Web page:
10/15/2018 by militaryphonies
Michael Sonny Smith seems to have a lot of folks that think he is a wounded Vietnam Veteran with Valor Awards. He even made the news papers.
Most people who have seen him around town likely know that Sonny Smith, a 35-year resident of Eureka Springs, is a veteran. But only a small number of folks know the details of his war service, and those are the members of his American Legion Post No. 9.
The full story of the Vietnam War has yet to be told by anyone, he says, and some veterans are still reluctant to share their experiences.
But for the Lovely County Citizen’s Veterans Day commemoration, Smith decided to share his story in a typed letter:
M. Sonny Smith was born in Glendale, Calif., on Aug. 20, 1950.
After being drafted into the U.S. Army in August 1968 at the age of 18, and after basic combat training, field radio mechanic school and the U.S. Army Airborne Jump School, Smith was sent to Fort Bragg, N.C., headquarters of the 82nd Airborne Division, 3rd Brigade, Combat Team. There he was assigned to the 1/505 Parachute Infantry Regiment, nicknamed “The Panthers.”
He arrived at Fort Bragg in November 1968. A week later, he was off to Vietnam.
Some history: In January 1968, the 3rd Brigade of the 82nd Airborne Division was deployed to Vietnam, where the division fought in engagements in the Mekong Delta and the Iron Triangle, and on the Cambodian border.
After almost two years in the country, the paratroopers of the 3rd Brigade rotated back to Fort Bragg, N.C. In December 1969, it was the only brigade of the 82nd Airborne Division to participate in the Vietnam conflict.
Smith was in Vietnam for 12 months and eight days, returning with his unit in December 1969. During his last four and half months in country, he got “volunteered” into becoming a helicopter door gunner, he says.
“My primary military occupational speciality (MOS) was a tactical communications, radio mechanic/operator,” he said. “One day this helicopter comes in and its radio is shot up, and they have a personnel casualty. I had to wait until they pulled the body out before I could hop in to work on the radio.
“Just as I started to open my tool box, the pilot takes off and the co-pilot threw a COMM (communications) helmet at me and says ‘Put it on and man the machine gun, you’re our new door gunner now. That dead guy they just pulled out of here was our last one.'”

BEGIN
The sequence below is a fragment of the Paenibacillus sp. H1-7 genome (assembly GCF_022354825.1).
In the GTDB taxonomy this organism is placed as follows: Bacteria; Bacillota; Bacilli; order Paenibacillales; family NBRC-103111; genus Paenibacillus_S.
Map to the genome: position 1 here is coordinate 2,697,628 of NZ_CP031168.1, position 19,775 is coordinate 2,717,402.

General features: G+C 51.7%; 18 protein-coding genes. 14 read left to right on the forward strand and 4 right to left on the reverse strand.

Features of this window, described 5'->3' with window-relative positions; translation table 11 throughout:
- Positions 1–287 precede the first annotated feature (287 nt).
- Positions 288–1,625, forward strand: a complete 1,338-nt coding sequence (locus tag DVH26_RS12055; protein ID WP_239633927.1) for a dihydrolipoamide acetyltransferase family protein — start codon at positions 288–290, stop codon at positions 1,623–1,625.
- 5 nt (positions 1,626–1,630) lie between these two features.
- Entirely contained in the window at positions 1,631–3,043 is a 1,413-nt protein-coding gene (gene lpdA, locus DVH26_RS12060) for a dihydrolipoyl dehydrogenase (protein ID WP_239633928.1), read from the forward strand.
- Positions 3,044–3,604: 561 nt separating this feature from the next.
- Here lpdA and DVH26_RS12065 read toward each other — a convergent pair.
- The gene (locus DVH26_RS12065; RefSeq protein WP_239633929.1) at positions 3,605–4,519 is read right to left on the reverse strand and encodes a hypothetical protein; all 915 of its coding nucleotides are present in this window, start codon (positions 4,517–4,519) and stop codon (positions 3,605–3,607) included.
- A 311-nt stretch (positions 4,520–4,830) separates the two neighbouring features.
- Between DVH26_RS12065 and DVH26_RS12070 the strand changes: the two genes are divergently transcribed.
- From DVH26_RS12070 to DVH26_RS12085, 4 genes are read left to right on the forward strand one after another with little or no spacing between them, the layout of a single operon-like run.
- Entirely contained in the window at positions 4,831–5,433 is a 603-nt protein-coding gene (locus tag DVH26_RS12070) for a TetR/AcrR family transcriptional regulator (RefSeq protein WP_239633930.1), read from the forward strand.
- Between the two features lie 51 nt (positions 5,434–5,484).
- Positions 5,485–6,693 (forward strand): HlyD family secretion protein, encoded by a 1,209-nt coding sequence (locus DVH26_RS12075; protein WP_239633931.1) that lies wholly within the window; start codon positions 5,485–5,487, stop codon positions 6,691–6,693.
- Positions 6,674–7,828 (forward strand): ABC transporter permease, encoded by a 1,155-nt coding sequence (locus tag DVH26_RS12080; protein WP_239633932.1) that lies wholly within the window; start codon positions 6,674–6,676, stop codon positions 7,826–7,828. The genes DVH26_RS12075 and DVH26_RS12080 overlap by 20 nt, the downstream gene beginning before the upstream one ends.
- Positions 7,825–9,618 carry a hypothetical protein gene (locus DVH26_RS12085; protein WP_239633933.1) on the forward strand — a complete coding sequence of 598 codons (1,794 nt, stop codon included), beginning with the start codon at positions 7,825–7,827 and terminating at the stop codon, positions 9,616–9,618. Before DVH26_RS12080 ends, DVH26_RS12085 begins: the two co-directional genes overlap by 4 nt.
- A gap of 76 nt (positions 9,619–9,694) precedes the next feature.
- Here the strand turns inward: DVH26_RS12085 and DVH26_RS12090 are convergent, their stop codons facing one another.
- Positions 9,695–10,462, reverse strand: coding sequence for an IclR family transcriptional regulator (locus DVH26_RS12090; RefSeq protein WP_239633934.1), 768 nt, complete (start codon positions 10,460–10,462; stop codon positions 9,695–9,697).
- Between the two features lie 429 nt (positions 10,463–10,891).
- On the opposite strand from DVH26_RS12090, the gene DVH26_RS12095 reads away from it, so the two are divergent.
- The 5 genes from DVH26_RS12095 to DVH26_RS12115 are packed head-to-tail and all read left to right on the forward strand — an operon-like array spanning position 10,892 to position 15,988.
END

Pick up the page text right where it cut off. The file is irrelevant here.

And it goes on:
Smith finished his tour of duty in Vietnam attached to the 1st Cavalry as a helicopter door gunner. Toward the end of his tour, while door gunning in a fire fight, he was hit in the leg by enemy ground fire and was later awarded the Purple Heart.
When he first got to Vietnam, while serving as a squad leader for his platoon, his platoon came under fire from an enemy bunker line to the front near the Cambodian border. Smith assaulted the hostile gun position, killing the enemy gun crew. More fighting ensued, and as a result, his platoon was able to move forward and eliminate the enemy positions. For his actions there, Smith was awarded the Bronze Star.
“The war wasn’t like what I had learned in basic training,” he says. “The war in Vietnam was the heat, the smell, the noise and the screaming. No, I don’t have nightmares about who I shot. It’s what I lost that lingers.”
What he lost, he said in an interview with the Citizen on Monday, were most of the buddies from basic training.
There have been a lot of people who questioned his claims of service so we ordered his records through a Freedom of Information Act request.
The Army does not seem to know much about his claims. Their records do not have a Bronze Star with a Valor Device or a Purple Heart and Jump Wings. They don’t even show him being assigned to a command where it would have even been possible to get any of those awards.
The Army seems to think he spent a few years on Active Duty years after the war in Vietnam had ended where he managed to skyrocket in rank to Private First Class.